Notebook on Cities and Culture
(Formerly The Marketplace of Ideas.) Colin Marshall sits down for in-depth conversations with cultural creators, internationalists, and observers of the urban scene all around Los Angeles and beyond.
S3E18: First-Rate "Second World" Eating with Nicholas Gilman

Colin Marshall sits down in Mexico City's Colonia Roma with Nicholas Gilman, author of the book and blog Good Food in Mexico City: Fondas, Food Stalls, and Fine Dining. They discuss the culinary importance of places like Mercado Medellín; how Mexico City's art, not its food, first brought him here (make a beeline though he did to the handmade tortillas when he first arrived at 18); all the warnings about "what you shouldn't do" in Mexico City — or, for that matter, the New York City of the seventies and eighties in which he grew up; the strides Mexico City has made in the past fifteen years, especially as regards cleaning up pollution and opening up small business and culinary opportunities; his career switch from painter to food writer, and his discovery that you simply "don't have to suffer so much" in Mexico City; his realization that no useful English-language food guides to the area existed, how that prompted him to publish his own, and the great deal of attention it soon drew; what people get wrong when they first go eating in Mexico City, such as understanding the "timing" of the food; the dismantling of the car culture, the institution of bicycle programs, and the conversion of Mexico into at least a new "second-world" country; his eating strategies in a new city, including looking for their markets; the importance of tapping into a city's social knowledge, especially that possessed by taxi drivers; how to convince people you want to eat "the real thing," i.e., the food they themselves eat; bringing a necessary outsider's perspective to another culture; the various misconceptions that linger about Mexican food; the usually unhappy experiences of foreign cuisines that make it to Mexico; and when best to eat huitlacoche.

Direct download: NCC_S3E18_Nicholas_Gilman.mp3
Category:podcasts -- posted at: 7:57pm UTC

S3E17: Youth Is Overrated with Brenda Lozano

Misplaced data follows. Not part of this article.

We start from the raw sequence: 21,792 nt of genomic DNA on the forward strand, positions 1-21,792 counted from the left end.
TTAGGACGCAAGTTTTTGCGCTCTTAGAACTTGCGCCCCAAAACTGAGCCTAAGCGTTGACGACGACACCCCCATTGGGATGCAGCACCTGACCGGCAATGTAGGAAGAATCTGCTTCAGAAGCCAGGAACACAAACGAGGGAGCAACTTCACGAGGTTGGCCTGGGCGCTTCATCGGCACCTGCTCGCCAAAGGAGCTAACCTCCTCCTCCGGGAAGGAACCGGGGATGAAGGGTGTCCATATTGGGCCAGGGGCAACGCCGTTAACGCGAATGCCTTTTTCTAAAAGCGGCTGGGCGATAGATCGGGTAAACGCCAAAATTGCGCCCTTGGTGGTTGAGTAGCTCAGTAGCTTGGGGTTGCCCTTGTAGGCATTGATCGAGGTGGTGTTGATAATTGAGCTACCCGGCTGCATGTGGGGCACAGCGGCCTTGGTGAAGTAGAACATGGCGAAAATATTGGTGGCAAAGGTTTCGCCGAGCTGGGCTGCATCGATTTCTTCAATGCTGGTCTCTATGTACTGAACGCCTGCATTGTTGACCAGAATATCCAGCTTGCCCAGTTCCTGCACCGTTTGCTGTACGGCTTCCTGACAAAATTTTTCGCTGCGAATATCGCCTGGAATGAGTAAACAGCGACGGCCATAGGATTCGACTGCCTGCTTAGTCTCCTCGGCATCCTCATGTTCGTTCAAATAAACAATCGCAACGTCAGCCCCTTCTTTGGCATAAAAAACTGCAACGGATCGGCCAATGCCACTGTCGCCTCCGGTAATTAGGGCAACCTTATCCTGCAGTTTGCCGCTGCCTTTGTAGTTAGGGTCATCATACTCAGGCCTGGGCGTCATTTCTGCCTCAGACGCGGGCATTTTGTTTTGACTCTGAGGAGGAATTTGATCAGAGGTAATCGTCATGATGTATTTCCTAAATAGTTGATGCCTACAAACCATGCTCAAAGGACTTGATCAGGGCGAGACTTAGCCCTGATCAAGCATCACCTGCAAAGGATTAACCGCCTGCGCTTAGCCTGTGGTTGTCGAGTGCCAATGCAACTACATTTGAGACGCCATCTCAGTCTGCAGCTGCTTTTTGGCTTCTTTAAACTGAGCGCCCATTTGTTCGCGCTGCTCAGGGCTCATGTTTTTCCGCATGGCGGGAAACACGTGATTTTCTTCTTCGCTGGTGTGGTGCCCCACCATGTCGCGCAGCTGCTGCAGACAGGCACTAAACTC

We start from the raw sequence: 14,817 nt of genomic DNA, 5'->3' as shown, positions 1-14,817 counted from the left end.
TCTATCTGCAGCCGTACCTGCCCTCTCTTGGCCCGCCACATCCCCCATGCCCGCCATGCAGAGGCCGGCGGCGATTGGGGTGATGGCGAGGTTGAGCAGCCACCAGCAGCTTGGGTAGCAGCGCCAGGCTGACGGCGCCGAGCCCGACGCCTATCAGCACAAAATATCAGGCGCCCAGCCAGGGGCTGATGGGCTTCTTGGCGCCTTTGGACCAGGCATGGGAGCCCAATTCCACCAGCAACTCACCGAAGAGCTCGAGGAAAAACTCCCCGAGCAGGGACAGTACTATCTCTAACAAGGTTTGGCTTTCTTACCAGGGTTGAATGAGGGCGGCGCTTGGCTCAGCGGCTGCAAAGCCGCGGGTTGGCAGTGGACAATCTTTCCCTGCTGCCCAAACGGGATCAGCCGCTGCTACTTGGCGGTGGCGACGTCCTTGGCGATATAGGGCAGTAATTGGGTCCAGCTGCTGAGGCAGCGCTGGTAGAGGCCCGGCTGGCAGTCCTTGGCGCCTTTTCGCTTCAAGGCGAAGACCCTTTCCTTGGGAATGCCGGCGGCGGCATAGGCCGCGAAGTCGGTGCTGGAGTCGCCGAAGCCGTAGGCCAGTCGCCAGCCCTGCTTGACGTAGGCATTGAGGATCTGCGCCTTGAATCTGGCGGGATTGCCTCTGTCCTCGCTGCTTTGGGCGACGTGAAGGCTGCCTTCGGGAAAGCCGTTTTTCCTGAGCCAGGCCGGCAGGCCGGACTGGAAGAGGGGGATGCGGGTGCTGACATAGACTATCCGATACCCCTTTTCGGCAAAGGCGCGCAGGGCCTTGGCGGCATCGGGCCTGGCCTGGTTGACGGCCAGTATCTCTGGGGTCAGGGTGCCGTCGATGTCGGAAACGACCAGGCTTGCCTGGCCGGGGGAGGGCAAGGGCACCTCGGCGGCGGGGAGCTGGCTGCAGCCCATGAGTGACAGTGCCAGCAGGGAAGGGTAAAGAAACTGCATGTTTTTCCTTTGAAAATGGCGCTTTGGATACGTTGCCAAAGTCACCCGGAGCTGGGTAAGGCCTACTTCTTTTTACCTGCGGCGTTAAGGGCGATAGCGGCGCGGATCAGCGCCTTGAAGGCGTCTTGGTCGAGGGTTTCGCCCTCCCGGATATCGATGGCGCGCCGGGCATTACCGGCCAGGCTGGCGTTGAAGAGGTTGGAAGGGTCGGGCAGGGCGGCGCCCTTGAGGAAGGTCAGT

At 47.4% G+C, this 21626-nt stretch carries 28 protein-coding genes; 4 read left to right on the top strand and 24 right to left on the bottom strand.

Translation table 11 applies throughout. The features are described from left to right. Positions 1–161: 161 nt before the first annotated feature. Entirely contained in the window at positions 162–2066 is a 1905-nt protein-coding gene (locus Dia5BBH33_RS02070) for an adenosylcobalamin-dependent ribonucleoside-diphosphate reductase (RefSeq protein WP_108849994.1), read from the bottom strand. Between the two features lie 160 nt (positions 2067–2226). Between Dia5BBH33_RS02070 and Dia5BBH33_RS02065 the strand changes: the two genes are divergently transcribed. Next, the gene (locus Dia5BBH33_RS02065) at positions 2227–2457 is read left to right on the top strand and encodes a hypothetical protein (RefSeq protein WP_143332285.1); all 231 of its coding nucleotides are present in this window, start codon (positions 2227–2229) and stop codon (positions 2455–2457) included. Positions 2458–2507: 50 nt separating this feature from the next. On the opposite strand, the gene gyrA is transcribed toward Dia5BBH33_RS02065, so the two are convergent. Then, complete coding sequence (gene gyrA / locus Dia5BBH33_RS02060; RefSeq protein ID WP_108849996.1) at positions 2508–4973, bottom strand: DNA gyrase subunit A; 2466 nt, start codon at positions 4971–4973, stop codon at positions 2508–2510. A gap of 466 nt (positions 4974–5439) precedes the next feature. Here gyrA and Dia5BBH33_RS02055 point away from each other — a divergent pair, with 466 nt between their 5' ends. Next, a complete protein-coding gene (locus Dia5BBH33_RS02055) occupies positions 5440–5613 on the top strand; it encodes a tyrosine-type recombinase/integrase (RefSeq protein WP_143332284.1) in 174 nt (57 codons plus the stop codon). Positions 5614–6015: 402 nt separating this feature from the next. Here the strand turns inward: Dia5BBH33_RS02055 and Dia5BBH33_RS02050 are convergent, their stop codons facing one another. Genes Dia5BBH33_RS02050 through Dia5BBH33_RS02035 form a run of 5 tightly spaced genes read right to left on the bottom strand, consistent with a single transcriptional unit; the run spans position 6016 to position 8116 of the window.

Colin Marshall sits down in Mexico City's Colonia Roma with novelist and essayist Brenda Lozano, author of the Todo Nada and contributor to Letras Libres. They discuss the space Spain's troubles have opened for Latin American literature; the passion for Shakespeare and Oscar Wilde she learned from one particular teacher; how she began seriously reading in English, and only later in her native Spanish; the difference in enjoyment of Spanish versus English literature, and how the languages ultimately behave like two different animals; the importance of the pleasure of reading, as well as the acknowledgment thereof; poetry as pure sugar; Mexico City's combination of high culture and bad parties; how, when she began writing essays, she found ways to have a good time writing about even assigned topics, and what it revealed about the general skill of having a good time wherever you happen to go; the three years of her early twenties she spent writing a "terrible novel," and what they later gave Todo Nada; her conviction of the overestimation of youth, which led her to build the novel around an aged character, but a young narrator; what could possibly be the sales pitch for Dorian Gray stockings; the newly widened Mexican generation gap; her need to "close the door" when writing, so literary influences like Jorge Luis Borges or Clarice Lispector can't step right in; her first, worldview-changing encounter with Fernando Pessoa, when she asked, "Is this literature?"; what she felt standing next to a wax Octavio Paz; the current absence of non-wax literary fathers; her Mexico City literary community, a group of argumentative friends; getting to know places through literature, like Japan through Banana Yoshimoto, 1930s Los Angeles through John Fante, or indeed Mexico City through Roberto Bolaño; and, despite her having been born and raised there, her continued excitement about writing in Mexico City.